Following a Friday night protest in which the Portland Police Bureau detained about 100 protesters on one city block, Mayor Ted Wheeler said during a Monday afternoon press conference that he "absolutely" supports the tactic, known as kettling, in circumstances where it is legally permitted.

"In the case of Friday night, I think it was used appropriately as a law enforcement tactic," Wheeler said when WW asked about kettling. "In that particular case, I applaud the Portland Police Bureau for their thoughtfulness, for their planning and their attention to detail to make sure that, legally, the Is were dotted and the Ts were crossed."

That's a glowing review of a controversial policing technique that led to two lawsuits against the city in 2017. Wheeler said that was around the first time he "encountered kettling as a tactic as mayor."

"I'm on the record as saying, at the time, if this is a tactic that the Portland Police Bureau is going to use, I have some questions, and one of the questions was, is it legal?" Wheeler said Monday. "My observation is that [on Friday night] that tactic was used successfully, it was used peacefully and it ended what could have been further criminal destruction in the City of Portland."

Civil rights groups including the American Civil Liberties Union of Oregon, disagree, describing the police bureau's tactics as "violent and unconstitutional."

Around 9:30 pm on Friday, WW previously reported, shortly after marchers began smashing windows in the Pearl District, Portland police shepherded about 100 protesters onto a one-block stretch of Northwest Marshall Street. Police blocked all exits and announced to protesters through a loudspeaker truck that they were being detained related to what the bureau described as "suspicion of criminal conduct."

Police ordered protesters to sit on the ground, eventually escorting people out one and a time. They required protesters to identify themselves and be photographed "as part of a criminal investigation." Police arrested those who declined to do so. The next day, the bureau announced charges against 13 protesters.

The tactic drew swift condemnation. On Saturday, the Oregon Justice Resource Center, the American Civil Liberties Union of Oregon and the Oregon chapter of the Council of American-Islamic Relations called on the U.S. Department of Justice to investigate the Portland Police Bureau.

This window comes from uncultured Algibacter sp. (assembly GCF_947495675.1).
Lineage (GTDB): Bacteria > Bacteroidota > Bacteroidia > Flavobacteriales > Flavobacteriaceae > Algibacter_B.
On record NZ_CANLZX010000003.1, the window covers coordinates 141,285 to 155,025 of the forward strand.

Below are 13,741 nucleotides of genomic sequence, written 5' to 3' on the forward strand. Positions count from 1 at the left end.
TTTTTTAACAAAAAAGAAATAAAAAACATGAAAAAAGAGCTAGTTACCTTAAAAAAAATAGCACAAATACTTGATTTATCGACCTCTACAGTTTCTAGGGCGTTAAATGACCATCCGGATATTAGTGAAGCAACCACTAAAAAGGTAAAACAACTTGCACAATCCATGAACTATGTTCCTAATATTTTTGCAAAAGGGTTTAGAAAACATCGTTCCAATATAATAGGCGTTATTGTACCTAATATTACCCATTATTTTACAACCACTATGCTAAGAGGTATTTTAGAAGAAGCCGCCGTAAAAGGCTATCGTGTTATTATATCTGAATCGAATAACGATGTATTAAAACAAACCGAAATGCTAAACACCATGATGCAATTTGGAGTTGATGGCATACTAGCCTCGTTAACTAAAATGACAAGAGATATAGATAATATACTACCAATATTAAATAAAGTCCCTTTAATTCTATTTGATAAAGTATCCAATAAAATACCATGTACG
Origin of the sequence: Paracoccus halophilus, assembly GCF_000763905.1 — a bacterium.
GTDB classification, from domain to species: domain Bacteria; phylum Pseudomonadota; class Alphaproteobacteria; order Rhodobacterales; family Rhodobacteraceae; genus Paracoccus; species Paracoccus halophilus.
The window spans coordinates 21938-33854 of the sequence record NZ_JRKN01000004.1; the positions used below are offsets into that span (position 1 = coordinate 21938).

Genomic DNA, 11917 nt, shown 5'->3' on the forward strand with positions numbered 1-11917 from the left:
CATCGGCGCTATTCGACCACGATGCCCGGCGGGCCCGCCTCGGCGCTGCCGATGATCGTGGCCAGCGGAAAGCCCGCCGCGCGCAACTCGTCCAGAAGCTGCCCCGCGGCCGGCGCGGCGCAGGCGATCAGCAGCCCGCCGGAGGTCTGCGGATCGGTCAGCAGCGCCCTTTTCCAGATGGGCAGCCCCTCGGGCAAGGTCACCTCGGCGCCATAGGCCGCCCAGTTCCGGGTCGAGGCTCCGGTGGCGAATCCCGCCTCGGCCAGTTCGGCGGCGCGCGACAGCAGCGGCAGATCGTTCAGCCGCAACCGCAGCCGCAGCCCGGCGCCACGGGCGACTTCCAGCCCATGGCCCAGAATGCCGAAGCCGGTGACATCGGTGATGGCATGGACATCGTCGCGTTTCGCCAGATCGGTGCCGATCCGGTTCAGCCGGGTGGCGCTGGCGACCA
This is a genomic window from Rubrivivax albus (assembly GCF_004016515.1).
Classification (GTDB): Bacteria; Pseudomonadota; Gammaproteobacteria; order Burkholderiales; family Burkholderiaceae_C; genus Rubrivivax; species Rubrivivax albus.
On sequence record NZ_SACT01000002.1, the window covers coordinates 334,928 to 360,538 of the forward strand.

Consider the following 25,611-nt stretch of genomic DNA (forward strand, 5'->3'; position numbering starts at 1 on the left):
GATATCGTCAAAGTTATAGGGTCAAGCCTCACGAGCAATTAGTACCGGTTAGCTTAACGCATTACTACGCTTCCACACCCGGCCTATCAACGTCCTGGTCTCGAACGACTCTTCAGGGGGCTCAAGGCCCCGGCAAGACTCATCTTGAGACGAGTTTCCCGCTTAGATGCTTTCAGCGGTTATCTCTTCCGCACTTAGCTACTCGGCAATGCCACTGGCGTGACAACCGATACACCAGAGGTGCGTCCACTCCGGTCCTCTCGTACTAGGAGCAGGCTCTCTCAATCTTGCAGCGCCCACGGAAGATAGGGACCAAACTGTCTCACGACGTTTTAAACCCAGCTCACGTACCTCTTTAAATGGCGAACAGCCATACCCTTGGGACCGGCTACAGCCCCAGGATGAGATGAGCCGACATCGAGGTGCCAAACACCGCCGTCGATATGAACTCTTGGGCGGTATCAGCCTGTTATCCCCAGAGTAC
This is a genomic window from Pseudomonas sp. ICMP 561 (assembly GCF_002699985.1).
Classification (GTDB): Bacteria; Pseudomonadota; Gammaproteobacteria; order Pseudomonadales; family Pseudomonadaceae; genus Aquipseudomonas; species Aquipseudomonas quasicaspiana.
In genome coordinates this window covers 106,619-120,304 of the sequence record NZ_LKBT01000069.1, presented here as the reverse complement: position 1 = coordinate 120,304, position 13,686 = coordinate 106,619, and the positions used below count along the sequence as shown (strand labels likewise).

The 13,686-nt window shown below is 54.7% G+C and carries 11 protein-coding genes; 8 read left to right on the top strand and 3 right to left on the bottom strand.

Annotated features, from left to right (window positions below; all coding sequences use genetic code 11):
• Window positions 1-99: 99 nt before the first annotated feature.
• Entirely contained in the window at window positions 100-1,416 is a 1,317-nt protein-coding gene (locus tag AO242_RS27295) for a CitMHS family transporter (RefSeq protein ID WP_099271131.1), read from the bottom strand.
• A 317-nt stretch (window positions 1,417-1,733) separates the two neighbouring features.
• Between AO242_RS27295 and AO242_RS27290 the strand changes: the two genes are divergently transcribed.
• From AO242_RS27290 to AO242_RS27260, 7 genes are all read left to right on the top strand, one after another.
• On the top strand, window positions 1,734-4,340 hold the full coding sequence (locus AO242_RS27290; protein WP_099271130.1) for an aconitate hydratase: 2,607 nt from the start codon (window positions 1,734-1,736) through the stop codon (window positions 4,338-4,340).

"What PPB did last night—kettling—is an aggressive and indiscriminate police tactic of surrounding and boxing in a group of people and blocking off all exit points," the groups said in a joint statement.

The Oregon ACLU and the Oregon Justice Resource Center are representing clients in lawsuits relating to PPB's use of kettling. Judges have dismissed or recommended dismissing both lawsuits.

In an interview with Courthouse News on Monday, OJRC attorney Juan Chavez said the dismissal of those cases was on limited grounds—and wasn't a green light for police to stop a crowd en masse to find a few people who might have committed crimes.

"We're not saying you can't stop window breaking," Chavez told Courthouse News. "We're saying you can't stop 100 people who looked at someone breaking a window. The constitution requires more than that."

Multnomah County District Attorney Mike Schmidt has so far issued one criminal charge from the 13 arrests on Friday night. He said in a statement on Monday that he will consider more as police submit cases.

"The issue of mass detention by police to identify individuals and to investigate a potential crime may result in future litigation," Schmidt said. "As some of the cases from Friday night involve mass detention, it is prudent that we not comment any further."

Whether or not kettling will become a regular policing tactic in future Portland protests is unclear. Deputy Chief Chris Davis said during the March 15 press conference that it's uncommon for a protest to escalate to the point where kettling is an option.

"But in this case we believe that it was appropriate given all of the indicators that we had," Davis said. "If the focus of the group is really criminal activity, then you reach a point where there is effectively reasonable suspicion to stop the entire group."